Some days, he fights naptime with all his might. He can reach the point at which he’s rubbing his eyes and melting down at the slightest provocation, but still he won’t lay his head down on a pillow and rest. There’s just too much to do and see, too many pictures yet not drawn, too many stories yet untold.
I can sympathize. But I’m not the one whose brain is still developing, and I already have all the degrees I’ve ever wanted, so it doesn’t matter so much that my memory consolidation will be significantly impaired without a middle-of-the-day-break.
Which is to say, naptime is sacred. At least until the age of 5, if I’m to have my way.
Most of the time, he needs it, he feebly objects, he falls asleep. If that doesn’t happen, a short car trip usually is all that’s needed to push him over the edge (thank goodness he’s an easy transfer). Failing that, a stint in the stroller, though then I have to keep on walking until he’s done napping. (I’ll never understand why moving him from the car is no problem, while trying to even slow down when he’s asleep in the stroller instantly wakes him up.)
There comes a time in the life of every parent, however, when all of those stop working or are otherwise unavailable.
Ted had a great time at a raspberry farm today. He spent two hours running up and down our row, tiring himself out (or so I hoped).
When we were done picking, I took him potty and gave him his favorite lunch du jour (peanut butter and raspberry jelly on toasted wholegrain bread), and we got back in the car for a nearly hour-long trip back home. With an empty bladder and a full belly, he was supposed to be out like a candle.
We arrived home with Ted nattering away and singing, and showing no signs of running out of steam. I did herd him into his bed somehow, and he did go quiet for a while. I kept my fingers crossed. (We no longer own a working monitor. Don’t ask. Yes, Ted and his pool were involved.)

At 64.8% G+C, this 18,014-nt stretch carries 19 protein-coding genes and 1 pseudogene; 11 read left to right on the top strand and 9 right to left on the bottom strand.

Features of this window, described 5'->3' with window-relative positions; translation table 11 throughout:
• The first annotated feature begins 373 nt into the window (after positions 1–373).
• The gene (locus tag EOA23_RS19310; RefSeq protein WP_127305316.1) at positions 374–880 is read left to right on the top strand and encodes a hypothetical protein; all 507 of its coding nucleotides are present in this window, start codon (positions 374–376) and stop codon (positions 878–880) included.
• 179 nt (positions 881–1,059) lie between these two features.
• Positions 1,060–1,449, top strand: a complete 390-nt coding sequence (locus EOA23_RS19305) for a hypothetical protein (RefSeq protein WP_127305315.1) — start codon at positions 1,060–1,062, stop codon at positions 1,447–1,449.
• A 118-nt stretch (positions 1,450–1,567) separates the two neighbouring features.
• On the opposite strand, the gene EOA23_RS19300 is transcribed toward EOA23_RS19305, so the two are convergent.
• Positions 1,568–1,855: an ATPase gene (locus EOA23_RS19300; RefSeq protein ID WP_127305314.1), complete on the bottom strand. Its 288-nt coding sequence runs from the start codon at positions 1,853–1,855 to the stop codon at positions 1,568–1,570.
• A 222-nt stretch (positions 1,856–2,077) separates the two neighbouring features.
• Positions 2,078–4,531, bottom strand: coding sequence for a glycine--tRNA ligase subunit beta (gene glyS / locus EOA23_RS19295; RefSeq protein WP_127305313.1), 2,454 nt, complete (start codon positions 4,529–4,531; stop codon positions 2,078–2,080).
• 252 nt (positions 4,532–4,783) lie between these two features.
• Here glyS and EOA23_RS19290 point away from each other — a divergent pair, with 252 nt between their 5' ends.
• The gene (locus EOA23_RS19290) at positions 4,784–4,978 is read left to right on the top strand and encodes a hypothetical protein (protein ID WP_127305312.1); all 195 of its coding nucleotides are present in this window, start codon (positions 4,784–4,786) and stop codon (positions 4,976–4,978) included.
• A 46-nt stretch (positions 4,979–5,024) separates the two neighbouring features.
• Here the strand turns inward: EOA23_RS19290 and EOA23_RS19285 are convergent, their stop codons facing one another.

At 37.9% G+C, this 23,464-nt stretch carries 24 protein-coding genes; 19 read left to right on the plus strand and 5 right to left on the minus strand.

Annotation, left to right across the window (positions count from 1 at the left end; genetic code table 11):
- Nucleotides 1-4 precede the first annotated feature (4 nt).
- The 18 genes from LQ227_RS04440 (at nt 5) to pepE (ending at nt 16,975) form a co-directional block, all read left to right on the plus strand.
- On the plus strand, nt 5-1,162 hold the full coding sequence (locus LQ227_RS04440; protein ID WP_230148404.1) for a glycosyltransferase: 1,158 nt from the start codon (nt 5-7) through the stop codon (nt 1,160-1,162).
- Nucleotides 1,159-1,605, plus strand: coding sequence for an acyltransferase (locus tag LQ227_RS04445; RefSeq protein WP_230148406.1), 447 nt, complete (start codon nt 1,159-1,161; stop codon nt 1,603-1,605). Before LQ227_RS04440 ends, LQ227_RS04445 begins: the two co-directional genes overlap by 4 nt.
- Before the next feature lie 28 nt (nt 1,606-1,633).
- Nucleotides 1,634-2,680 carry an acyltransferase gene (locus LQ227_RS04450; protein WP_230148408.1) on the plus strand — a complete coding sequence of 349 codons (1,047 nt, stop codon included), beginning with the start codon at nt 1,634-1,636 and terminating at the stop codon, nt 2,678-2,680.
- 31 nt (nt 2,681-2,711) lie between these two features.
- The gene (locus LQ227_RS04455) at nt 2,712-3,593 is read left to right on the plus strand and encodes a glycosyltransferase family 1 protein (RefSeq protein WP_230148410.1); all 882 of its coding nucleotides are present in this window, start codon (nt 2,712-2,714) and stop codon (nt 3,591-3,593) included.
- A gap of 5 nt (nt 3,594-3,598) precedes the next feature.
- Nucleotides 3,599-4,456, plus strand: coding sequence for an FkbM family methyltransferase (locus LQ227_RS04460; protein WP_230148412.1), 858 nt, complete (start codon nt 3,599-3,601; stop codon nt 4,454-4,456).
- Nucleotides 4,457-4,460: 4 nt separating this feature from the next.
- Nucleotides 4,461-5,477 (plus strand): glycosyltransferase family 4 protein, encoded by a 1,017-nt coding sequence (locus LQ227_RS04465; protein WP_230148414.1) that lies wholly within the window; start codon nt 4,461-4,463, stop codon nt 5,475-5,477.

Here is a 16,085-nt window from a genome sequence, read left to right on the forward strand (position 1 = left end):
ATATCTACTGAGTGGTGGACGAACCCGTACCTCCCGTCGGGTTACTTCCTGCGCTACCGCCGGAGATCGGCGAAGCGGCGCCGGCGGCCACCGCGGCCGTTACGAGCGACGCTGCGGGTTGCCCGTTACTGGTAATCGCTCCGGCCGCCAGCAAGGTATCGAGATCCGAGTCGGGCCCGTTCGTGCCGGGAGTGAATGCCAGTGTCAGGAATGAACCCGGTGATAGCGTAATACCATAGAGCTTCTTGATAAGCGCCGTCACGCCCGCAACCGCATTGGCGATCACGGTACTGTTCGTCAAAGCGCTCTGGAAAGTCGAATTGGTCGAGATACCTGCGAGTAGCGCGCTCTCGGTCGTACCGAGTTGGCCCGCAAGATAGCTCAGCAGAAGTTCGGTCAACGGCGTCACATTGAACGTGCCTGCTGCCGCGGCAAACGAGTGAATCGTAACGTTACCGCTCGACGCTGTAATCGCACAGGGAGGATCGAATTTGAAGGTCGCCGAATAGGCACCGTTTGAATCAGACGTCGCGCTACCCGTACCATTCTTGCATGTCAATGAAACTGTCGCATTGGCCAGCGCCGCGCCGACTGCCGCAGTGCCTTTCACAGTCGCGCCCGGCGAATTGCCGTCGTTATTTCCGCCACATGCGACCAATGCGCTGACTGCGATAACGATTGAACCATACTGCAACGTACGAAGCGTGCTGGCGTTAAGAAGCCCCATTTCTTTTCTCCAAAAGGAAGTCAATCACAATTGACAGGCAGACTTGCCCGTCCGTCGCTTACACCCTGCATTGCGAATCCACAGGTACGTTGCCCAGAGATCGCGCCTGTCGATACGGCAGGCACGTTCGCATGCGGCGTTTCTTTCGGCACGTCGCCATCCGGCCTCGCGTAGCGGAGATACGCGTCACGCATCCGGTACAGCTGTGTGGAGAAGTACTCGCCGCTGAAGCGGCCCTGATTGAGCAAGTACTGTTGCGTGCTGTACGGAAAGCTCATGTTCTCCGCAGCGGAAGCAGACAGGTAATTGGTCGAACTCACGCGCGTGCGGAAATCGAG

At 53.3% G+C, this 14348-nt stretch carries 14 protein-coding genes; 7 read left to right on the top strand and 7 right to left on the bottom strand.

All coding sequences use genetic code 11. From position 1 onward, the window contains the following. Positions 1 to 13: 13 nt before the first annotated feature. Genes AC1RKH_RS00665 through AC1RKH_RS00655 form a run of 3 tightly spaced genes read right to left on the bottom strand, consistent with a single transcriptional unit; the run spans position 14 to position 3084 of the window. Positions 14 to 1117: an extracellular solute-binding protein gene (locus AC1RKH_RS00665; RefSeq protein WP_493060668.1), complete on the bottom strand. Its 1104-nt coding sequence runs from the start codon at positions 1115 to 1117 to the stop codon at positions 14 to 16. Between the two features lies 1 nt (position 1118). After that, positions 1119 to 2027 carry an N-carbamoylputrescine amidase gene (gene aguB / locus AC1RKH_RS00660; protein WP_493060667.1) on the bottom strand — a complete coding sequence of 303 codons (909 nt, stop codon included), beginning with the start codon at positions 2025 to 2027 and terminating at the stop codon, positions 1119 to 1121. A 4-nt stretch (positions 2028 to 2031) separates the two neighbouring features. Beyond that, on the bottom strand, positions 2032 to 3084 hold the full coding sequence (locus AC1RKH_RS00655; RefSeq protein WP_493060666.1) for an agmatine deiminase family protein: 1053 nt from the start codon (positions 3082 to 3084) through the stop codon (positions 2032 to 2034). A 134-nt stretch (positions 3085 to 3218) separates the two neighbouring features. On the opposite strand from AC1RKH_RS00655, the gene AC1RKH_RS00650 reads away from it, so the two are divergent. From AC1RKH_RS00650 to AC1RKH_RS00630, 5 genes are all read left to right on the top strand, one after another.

"I want out!" he opened the door and shouted down the hall, "Ooooout!"
I came over to the baby gate keeping him contained, and told him his stuffed toys needed rest. He could cuddle them to sleep, or I was going to take them to my bedroom so they could have their nap undisturbed. He didn’t want to part with them, so the door was closed again and again all was silent.
My babysitting job arrived, and I knew all was lost. As soon as he realized there was another toddler in the house, he was going to demand release. And I was going to let him out, because I wasn’t going to have him howl while I entertained another child.
"Mommmmmmmyyyy, I want OOOOUT!"
The mom dropping off her child was still there, so I could quickly run downstairs alone. In a last ditch attempt, I gave Ted a choice:
"You can come upstairs NOW and play, but it’s stroller and errands for the rest of the afternoon. Or you can rest a little, and, LATER, when Susie is gone, we can go to the beach together, just us. I’m going to leave the gate open. You choose."
"NOW - stroller, LATER - beach."
"The gate is open. Come upstairs or go to sleep, the choice is yours."
He burst out into tears and threw himself on the floor, but didn’t move. I had a little girl and her mom waiting, so I left him there. I figured he’d be up in a moment anyway.
The mom left, with Ted still complaining from downstairs. Slowly, his snot-muffled voice inched closer.
"Mommyyy… I want a huuuuggg," he called from the bottom of the stairs, forever a logician. I did say "upstairs,” so he was still within his right to keep the beach an option.
I picked Susie up and downstairs we went. Ted was lying on the floor at the bottom.
"Okay, sweetie. Get in bed."
He picked himself up and bumbled back to his room. I got him in the bed and under the covers. He got his hug while Susie stood by, giggling, and he kept asking for more hugs to see if he could make her jealous. I hugged him until he was giggling, too.
We left. I closed the door, but left the gate open. He slept for two hours straight, and passed on the beach when he woke up. He wanted to go on the swings instead. To which I said, “Whatever you want, honey.”
It’s not every day your 2.5-year-old wins at the game of delayed gratification.